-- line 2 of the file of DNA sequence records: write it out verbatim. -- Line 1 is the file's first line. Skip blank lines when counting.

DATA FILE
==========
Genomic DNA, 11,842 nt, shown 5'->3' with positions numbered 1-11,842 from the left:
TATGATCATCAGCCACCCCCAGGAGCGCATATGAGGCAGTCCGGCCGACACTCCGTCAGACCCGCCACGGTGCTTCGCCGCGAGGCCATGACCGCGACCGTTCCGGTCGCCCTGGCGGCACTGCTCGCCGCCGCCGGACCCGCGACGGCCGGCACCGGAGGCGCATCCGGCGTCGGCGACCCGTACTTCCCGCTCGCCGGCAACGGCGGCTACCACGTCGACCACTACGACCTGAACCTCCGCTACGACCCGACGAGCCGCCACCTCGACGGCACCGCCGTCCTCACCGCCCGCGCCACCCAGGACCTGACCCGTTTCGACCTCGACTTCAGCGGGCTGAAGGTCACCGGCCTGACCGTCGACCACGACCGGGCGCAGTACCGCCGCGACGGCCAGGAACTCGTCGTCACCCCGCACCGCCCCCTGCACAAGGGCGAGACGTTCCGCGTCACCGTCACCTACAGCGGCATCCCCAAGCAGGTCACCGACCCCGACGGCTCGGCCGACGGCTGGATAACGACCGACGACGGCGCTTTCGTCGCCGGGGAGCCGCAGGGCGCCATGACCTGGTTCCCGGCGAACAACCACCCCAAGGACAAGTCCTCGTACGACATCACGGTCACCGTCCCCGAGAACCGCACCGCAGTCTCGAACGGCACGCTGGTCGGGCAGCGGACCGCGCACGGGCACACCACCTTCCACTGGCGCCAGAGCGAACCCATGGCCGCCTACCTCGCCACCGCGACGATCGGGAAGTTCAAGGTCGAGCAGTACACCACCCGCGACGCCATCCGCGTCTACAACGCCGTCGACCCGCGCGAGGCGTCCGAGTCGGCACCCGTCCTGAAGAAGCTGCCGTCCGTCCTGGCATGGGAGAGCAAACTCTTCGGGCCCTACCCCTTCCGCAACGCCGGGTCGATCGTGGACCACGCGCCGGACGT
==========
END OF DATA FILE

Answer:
TATGATCATCAGCCACCCCCAGGAGCGCATATGAGGCAGTCCGGCCGACACTCCGTCAGACCCGCCACGGTGCTTCGCCGCGAGGCCATGACCGCGACCGTTCCGGTCGCCCTGGCGGCACTGCTCGCCGCCGCCGGACCCGCGACGGCCGGCACCGGAGGCGCATCCGGCGTCGGCGACCCGTACTTCCCGCTCGCCGGCAACGGCGGCTACCACGTCGACCACTACGACCTGAACCTCCGCTACGACCCGACGAGCCGCCACCTCGACGGCACCGCCGTCCTCACCGCCCGCGCCACCCAGGACCTGACCCGTTTCGACCTCGACTTCAGCGGGCTGAAGGTCACCGGCCTGACCGTCGACCACGACCGGGCGCAGTACCGCCGCGACGGCCAGGAACTCGTCGTCACCCCGCACCGCCCCCTGCACAAGGGCGAGACGTTCCGCGTCACCGTCACCTACAGCGGCATCCCCAAGCAGGTCACCGACCCCGACGGCTCGGCCGACGGCTGGATAACGACCGACGACGGCGCTTTCGTCGCCGGGGAGCCGCAGGGCGCCATGACCTGGTTCCCGGCGAACAACCACCCCAAGGACAAGTCCTCGTACGACATCACGGTCACCGTCCCCGAGAACCGCACCGCAGTCTCGAACGGCACGCTGGTCGGGCAGCGGACCGCGCACGGGCACACCACCTTCCACTGGCGCCAGAGCGAACCCATGGCCGCCTACCTCGCCACCGCGACGATCGGGAAGTTCAAGGTCGAGCAGTACACCACCCGCGACGCCATCCGCGTCTACAACGCCGTCGACCCGCGCGAGGCGTCCGAGTCGGCACCCGTCCTGAAGAAGCTGCCGTCCGTCCTGGCATGGGAGAGCAAACTCTTCGGGCCCTACCCCTTCCGCAACGCCGGGTCGATCGTGGACCACGCGCCGGACGT